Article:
How to Get Rid of Japanese Beetles

How to Get Rid of Japanese Beetles Japanese beetles were accidentally brought to the United States around 1916. While not a problem in their native country, Japan, they are now found across more than half of the U.S. These beetles feed on more than 300 types of plants and can cause significant damage. If you suspect you have a Japanese beetle infestation and want to know the best ways to get rid of Japanese beetles, here are five steps to get you started.

Know your enemy.

There are several species of beetles that could be mistaken for the Japanese beetle. Proper identification is the first step toward Japanese beetle control. Adult beetles can be one-third to one-half of an inch long and have tan, metallic wings and a dark greenish metallic head. They also have patches of white hair – two on the tip of their abdomens, and five lateral tufts down each side. They are typically found on plants. Larvae are found below grassy areas and are C-shaped.

Know what they eat.

If you want to know how to get rid of Japanese beetles naturally, look no further than the plants you choose to include in your garden or landscaping. Grubs eat the roots of grasses, and adults eat many common ornamental plants including roses, cherry and crabapple trees and marigolds. The University of Kentucky College of Agriculture's factsheet on these beetles lists plants to use and plants to avoid if you are trying to get rid of Japanese beetles.

Look for warning signs.

Japanese beetle larvae (grubs) eat the roots of grasses and certain other plants. Look for patches of dead grass and dig into the green grass around it to see if you have larvae present. Adults can fly several miles in search of new food sources. Plants eaten by adult Japanese beetles often have "lacelike" or skeletonized leaves due to the beetles eating the top layer of plant fiber. Trees that are preyed upon will often look like they have been burned, due to the feeding pattern of the beetles. These beetles feed in groups, starting at the top of a healthy plant and eating their way down.

Pick the right control method.

Japanese beetle treatment can take several forms. In addition to planting beetle-resistant flora in your yard, you can also use traps or chemical control to stop an infestation. Many products marketed as "natural ways to get rid of Japanese beetles" are proven to be ineffective.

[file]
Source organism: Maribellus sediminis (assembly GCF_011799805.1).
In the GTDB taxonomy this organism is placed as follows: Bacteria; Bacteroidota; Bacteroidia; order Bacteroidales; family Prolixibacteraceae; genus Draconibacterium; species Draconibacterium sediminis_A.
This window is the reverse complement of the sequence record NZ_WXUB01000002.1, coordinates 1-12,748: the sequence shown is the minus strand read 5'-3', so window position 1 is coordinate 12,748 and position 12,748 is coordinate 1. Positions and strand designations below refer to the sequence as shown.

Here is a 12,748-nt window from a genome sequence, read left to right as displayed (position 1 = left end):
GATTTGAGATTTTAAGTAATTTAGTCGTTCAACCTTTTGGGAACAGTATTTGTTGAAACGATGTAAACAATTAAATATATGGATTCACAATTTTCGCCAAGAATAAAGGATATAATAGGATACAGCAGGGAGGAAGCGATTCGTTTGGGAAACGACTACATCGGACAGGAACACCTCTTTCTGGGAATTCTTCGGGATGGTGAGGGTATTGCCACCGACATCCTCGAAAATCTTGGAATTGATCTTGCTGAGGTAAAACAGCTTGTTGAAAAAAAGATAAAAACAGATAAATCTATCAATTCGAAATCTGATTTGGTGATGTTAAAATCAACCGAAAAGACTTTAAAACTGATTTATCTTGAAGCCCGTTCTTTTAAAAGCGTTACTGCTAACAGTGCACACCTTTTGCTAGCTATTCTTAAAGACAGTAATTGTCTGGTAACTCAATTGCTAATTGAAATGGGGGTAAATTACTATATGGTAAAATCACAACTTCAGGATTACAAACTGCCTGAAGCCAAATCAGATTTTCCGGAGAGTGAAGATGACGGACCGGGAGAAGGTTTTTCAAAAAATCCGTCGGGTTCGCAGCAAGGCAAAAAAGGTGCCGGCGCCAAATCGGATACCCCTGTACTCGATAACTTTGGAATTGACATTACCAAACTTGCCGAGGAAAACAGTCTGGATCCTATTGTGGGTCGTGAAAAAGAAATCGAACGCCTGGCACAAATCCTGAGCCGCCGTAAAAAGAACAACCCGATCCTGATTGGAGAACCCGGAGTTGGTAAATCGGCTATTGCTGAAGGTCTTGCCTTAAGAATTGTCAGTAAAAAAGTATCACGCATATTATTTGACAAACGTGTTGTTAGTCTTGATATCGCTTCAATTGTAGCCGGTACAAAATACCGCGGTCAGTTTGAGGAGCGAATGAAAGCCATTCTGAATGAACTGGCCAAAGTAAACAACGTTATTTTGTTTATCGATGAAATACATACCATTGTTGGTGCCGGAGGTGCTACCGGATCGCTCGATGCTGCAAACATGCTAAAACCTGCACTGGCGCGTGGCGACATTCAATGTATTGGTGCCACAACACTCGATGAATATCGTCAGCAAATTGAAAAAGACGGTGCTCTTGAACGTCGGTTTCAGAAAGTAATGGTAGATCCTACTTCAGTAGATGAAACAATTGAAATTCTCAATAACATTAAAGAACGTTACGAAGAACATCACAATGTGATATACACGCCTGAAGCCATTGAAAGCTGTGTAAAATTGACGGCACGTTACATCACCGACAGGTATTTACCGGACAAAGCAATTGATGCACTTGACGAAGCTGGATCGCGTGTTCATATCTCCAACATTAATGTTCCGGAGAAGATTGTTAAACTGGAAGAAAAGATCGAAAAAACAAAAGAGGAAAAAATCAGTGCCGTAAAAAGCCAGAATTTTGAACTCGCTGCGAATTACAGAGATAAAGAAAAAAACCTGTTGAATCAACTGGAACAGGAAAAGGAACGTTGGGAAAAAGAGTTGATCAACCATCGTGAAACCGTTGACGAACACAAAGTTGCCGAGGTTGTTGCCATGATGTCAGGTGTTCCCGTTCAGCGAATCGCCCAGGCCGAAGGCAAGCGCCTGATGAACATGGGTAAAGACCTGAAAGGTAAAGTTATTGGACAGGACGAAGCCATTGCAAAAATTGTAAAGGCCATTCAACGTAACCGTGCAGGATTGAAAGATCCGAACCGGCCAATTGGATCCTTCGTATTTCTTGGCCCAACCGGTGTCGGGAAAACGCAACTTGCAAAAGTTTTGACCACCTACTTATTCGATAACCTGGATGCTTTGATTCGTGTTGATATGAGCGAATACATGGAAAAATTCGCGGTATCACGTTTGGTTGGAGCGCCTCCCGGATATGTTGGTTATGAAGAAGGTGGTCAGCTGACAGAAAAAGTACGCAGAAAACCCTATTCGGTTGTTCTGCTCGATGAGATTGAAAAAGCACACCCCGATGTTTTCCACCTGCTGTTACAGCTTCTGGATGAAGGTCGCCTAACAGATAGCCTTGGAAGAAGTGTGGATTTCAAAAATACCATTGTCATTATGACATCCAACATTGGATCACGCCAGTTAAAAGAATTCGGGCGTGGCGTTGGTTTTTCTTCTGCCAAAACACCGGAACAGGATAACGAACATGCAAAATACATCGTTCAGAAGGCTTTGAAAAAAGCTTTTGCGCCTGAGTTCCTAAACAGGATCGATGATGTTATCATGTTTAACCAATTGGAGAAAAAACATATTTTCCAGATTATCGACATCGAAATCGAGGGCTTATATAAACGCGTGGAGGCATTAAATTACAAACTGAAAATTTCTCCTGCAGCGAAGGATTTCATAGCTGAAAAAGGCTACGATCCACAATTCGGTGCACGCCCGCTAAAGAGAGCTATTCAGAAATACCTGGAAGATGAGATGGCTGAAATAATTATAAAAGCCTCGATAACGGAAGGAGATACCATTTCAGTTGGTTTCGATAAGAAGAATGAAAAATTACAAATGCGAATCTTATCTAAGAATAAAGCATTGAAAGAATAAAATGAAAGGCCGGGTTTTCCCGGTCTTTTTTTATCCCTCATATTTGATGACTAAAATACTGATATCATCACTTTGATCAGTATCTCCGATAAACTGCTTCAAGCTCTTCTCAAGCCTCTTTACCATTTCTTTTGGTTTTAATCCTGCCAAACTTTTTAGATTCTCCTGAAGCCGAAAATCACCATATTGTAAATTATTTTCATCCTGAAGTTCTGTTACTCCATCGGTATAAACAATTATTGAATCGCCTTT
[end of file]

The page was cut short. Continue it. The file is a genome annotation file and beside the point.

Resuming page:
For small infestations, picking the adult beetles off of plants by hand can help slow them down. Feeding beetles give off an attraction pheromone that brings more beetles to the plant. Shaking beetles off of plants and into soapy water is one of the best ways to kill Japanese beetles. Plants that are particularly vulnerable to attack can be covered with netting or mesh during peak insect feeding times.

There are two types of traps for Japanese beetles. The first uses the scent of geraniums or roses to draw in beetles, and the second couples this with a synthesized female beetle pheromone. While these traps do attract the beetles, they are typically only able to collect 50 to 75 percent of the beetles they draw to themselves. In fact, some experts suggest a trap only heightens your yard's draw for these pests and should not be used near plants that are known food sources for them.

Chemical methods range from insecticides that control the grubs to those that will take care of adult beetles. However, these methods should only be used as a last resort and care should be taken to use the correct type and dosage. Additionally, most of the insecticides marketed for Japanese beetle control cannot be sprayed during windy days, or where bees are present.

If you are able to get to the carcass, put on gloves and other protective gear before attempting to remove it. Rodents can carry diseases and viruses that are dangerous to humans. Seal the dead mouse in a plastic bag before disposing of it and thoroughly ventilate the affected area. Even if you’re wearing gloves, be sure to wash your hands thoroughly afterward.

Consult an expert.

Beetle control often requires knowing the exact species, and proper identification can prove tricky. Japanese beetles can be confused with false Japanese beetles, rose chafers, masked chafers, May and June beetles and black turfgrass Ataenius beetles, all of which have similar appearances to the untrained eye. For help making a proper identification of the beetle invading your yard, and information on the best control methods, call a pest management professional.

Japanese beetle infestations can be quite serious. According to the United States Department of Agriculture Animal and Plant Health Inspection Service, efforts to control them cost more than $460 million a year. Don't take chances when it comes to your yard and garden. Consult a pest management professional today if you suspect these beetles are present near your home.